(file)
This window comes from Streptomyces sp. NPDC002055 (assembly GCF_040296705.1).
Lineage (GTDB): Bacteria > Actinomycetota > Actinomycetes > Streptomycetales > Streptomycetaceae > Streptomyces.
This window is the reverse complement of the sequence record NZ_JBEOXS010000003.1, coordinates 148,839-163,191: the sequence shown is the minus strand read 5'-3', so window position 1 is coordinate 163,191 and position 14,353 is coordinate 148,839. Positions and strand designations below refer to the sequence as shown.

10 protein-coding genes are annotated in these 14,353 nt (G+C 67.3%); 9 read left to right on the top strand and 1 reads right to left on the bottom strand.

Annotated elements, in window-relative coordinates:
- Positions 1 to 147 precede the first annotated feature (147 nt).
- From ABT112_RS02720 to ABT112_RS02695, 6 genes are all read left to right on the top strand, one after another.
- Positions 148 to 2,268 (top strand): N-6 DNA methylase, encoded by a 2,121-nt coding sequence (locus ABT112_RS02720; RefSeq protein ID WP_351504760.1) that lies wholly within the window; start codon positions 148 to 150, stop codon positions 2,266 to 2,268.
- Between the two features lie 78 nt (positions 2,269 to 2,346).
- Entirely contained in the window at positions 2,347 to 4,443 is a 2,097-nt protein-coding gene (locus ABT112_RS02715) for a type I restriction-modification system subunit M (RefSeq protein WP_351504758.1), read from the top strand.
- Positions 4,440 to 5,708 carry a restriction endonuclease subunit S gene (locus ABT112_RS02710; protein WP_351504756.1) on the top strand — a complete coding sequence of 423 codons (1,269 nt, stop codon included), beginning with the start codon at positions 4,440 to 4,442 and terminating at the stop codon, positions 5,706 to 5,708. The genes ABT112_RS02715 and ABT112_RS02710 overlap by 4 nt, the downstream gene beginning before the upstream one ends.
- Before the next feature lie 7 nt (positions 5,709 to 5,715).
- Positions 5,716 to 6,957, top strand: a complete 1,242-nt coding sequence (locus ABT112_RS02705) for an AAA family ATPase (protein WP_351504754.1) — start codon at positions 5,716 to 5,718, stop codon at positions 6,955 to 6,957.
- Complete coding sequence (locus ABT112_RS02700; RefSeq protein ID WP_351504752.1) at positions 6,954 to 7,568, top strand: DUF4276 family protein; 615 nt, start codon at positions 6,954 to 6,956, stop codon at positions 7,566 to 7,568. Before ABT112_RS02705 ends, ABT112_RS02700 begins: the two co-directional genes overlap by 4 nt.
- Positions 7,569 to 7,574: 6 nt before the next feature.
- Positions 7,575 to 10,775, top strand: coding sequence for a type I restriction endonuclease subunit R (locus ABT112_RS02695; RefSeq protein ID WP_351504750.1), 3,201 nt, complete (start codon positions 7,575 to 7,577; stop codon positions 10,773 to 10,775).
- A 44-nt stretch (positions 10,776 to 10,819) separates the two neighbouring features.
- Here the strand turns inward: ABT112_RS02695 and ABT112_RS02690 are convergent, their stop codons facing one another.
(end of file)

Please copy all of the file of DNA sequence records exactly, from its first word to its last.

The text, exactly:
This window comes from Streptomyces sp. NPDC002055 (assembly GCF_040296705.1).
Lineage (GTDB): Bacteria > Actinomycetota > Actinomycetes > Streptomycetales > Streptomycetaceae > Streptomyces.
This window is the reverse complement of the sequence record NZ_JBEOXS010000003.1, coordinates 148,839-163,191: the sequence shown is the minus strand read 5'-3', so window position 1 is coordinate 163,191 and position 14,353 is coordinate 148,839. Positions and strand designations below refer to the sequence as shown.

10 protein-coding genes are annotated in these 14,353 nt (G+C 67.3%); 9 read left to right on the top strand and 1 reads right to left on the bottom strand.

Annotated elements, in window-relative coordinates:
- Positions 1 to 147 precede the first annotated feature (147 nt).
- From ABT112_RS02720 to ABT112_RS02695, 6 genes are all read left to right on the top strand, one after another.
- Positions 148 to 2,268 (top strand): N-6 DNA methylase, encoded by a 2,121-nt coding sequence (locus ABT112_RS02720; RefSeq protein ID WP_351504760.1) that lies wholly within the window; start codon positions 148 to 150, stop codon positions 2,266 to 2,268.
- Between the two features lie 78 nt (positions 2,269 to 2,346).
- Entirely contained in the window at positions 2,347 to 4,443 is a 2,097-nt protein-coding gene (locus ABT112_RS02715) for a type I restriction-modification system subunit M (RefSeq protein WP_351504758.1), read from the top strand.
- Positions 4,440 to 5,708 carry a restriction endonuclease subunit S gene (locus ABT112_RS02710; protein WP_351504756.1) on the top strand — a complete coding sequence of 423 codons (1,269 nt, stop codon included), beginning with the start codon at positions 4,440 to 4,442 and terminating at the stop codon, positions 5,706 to 5,708. The genes ABT112_RS02715 and ABT112_RS02710 overlap by 4 nt, the downstream gene beginning before the upstream one ends.
- Before the next feature lie 7 nt (positions 5,709 to 5,715).
- Positions 5,716 to 6,957, top strand: a complete 1,242-nt coding sequence (locus ABT112_RS02705) for an AAA family ATPase (protein WP_351504754.1) — start codon at positions 5,716 to 5,718, stop codon at positions 6,955 to 6,957.
- Complete coding sequence (locus ABT112_RS02700; RefSeq protein ID WP_351504752.1) at positions 6,954 to 7,568, top strand: DUF4276 family protein; 615 nt, start codon at positions 6,954 to 6,956, stop codon at positions 7,566 to 7,568. Before ABT112_RS02705 ends, ABT112_RS02700 begins: the two co-directional genes overlap by 4 nt.
- Positions 7,569 to 7,574: 6 nt before the next feature.
- Positions 7,575 to 10,775, top strand: coding sequence for a type I restriction endonuclease subunit R (locus ABT112_RS02695; RefSeq protein ID WP_351504750.1), 3,201 nt, complete (start codon positions 7,575 to 7,577; stop codon positions 10,773 to 10,775).
- A 44-nt stretch (positions 10,776 to 10,819) separates the two neighbouring features.
- Here the strand turns inward: ABT112_RS02695 and ABT112_RS02690 are convergent, their stop codons facing one another.